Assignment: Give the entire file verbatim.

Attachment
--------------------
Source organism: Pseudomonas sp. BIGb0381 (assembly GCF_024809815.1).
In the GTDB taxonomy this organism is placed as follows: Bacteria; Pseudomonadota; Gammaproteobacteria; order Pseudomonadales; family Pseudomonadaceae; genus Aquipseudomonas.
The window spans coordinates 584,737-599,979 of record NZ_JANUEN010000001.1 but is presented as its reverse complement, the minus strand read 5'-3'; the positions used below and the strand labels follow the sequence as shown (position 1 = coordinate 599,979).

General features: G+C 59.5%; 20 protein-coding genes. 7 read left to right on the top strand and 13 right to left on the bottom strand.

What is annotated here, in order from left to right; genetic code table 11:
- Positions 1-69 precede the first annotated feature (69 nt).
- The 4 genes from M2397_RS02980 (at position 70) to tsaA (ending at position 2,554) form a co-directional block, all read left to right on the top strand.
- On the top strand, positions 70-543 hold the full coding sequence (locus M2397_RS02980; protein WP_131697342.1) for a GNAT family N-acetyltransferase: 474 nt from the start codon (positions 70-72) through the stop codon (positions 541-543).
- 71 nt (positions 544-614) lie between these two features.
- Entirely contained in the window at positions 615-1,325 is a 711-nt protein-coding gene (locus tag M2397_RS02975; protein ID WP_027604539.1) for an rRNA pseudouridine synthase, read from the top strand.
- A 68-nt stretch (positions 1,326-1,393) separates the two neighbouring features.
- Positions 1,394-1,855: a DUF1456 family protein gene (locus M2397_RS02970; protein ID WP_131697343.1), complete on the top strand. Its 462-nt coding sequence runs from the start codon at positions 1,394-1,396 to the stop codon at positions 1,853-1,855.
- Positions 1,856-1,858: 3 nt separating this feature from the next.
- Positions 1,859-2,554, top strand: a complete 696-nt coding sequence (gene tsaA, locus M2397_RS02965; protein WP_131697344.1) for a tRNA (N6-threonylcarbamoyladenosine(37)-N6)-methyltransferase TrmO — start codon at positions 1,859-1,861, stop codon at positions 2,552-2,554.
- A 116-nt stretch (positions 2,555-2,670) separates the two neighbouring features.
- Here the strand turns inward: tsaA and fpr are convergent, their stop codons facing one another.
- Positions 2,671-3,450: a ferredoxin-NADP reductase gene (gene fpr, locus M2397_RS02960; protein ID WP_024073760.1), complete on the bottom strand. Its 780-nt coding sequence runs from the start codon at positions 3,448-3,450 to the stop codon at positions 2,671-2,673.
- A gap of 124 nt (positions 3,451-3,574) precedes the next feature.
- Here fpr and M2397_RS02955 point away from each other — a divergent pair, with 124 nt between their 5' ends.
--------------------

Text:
Source organism: Pseudomonas sp. BIGb0381 (assembly GCF_024809815.1).
In the GTDB taxonomy this organism is placed as follows: Bacteria; Pseudomonadota; Gammaproteobacteria; order Pseudomonadales; family Pseudomonadaceae; genus Aquipseudomonas.
The window spans coordinates 584,737-599,979 of record NZ_JANUEN010000001.1 but is presented as its reverse complement, the minus strand read 5'-3'; the positions used below and the strand labels follow the sequence as shown (position 1 = coordinate 599,979).

General features: G+C 59.5%; 20 protein-coding genes. 7 read left to right on the top strand and 13 right to left on the bottom strand.

What is annotated here, in order from left to right; genetic code table 11:
- Positions 1-69 precede the first annotated feature (69 nt).
- The 4 genes from M2397_RS02980 (at position 70) to tsaA (ending at position 2,554) form a co-directional block, all read left to right on the top strand.
- On the top strand, positions 70-543 hold the full coding sequence (locus M2397_RS02980; protein WP_131697342.1) for a GNAT family N-acetyltransferase: 474 nt from the start codon (positions 70-72) through the stop codon (positions 541-543).
- 71 nt (positions 544-614) lie between these two features.
- Entirely contained in the window at positions 615-1,325 is a 711-nt protein-coding gene (locus tag M2397_RS02975; protein ID WP_027604539.1) for an rRNA pseudouridine synthase, read from the top strand.
- A 68-nt stretch (positions 1,326-1,393) separates the two neighbouring features.
- Positions 1,394-1,855: a DUF1456 family protein gene (locus M2397_RS02970; protein ID WP_131697343.1), complete on the top strand. Its 462-nt coding sequence runs from the start codon at positions 1,394-1,396 to the stop codon at positions 1,853-1,855.
- Positions 1,856-1,858: 3 nt separating this feature from the next.
- Positions 1,859-2,554, top strand: a complete 696-nt coding sequence (gene tsaA, locus M2397_RS02965; protein WP_131697344.1) for a tRNA (N6-threonylcarbamoyladenosine(37)-N6)-methyltransferase TrmO — start codon at positions 1,859-1,861, stop codon at positions 2,552-2,554.
- A 116-nt stretch (positions 2,555-2,670) separates the two neighbouring features.
- Here the strand turns inward: tsaA and fpr are convergent, their stop codons facing one another.
- Positions 2,671-3,450: a ferredoxin-NADP reductase gene (gene fpr, locus M2397_RS02960; protein ID WP_024073760.1), complete on the bottom strand. Its 780-nt coding sequence runs from the start codon at positions 3,448-3,450 to the stop codon at positions 2,671-2,673.
- A gap of 124 nt (positions 3,451-3,574) precedes the next feature.
- Here fpr and M2397_RS02955 point away from each other — a divergent pair, with 124 nt between their 5' ends.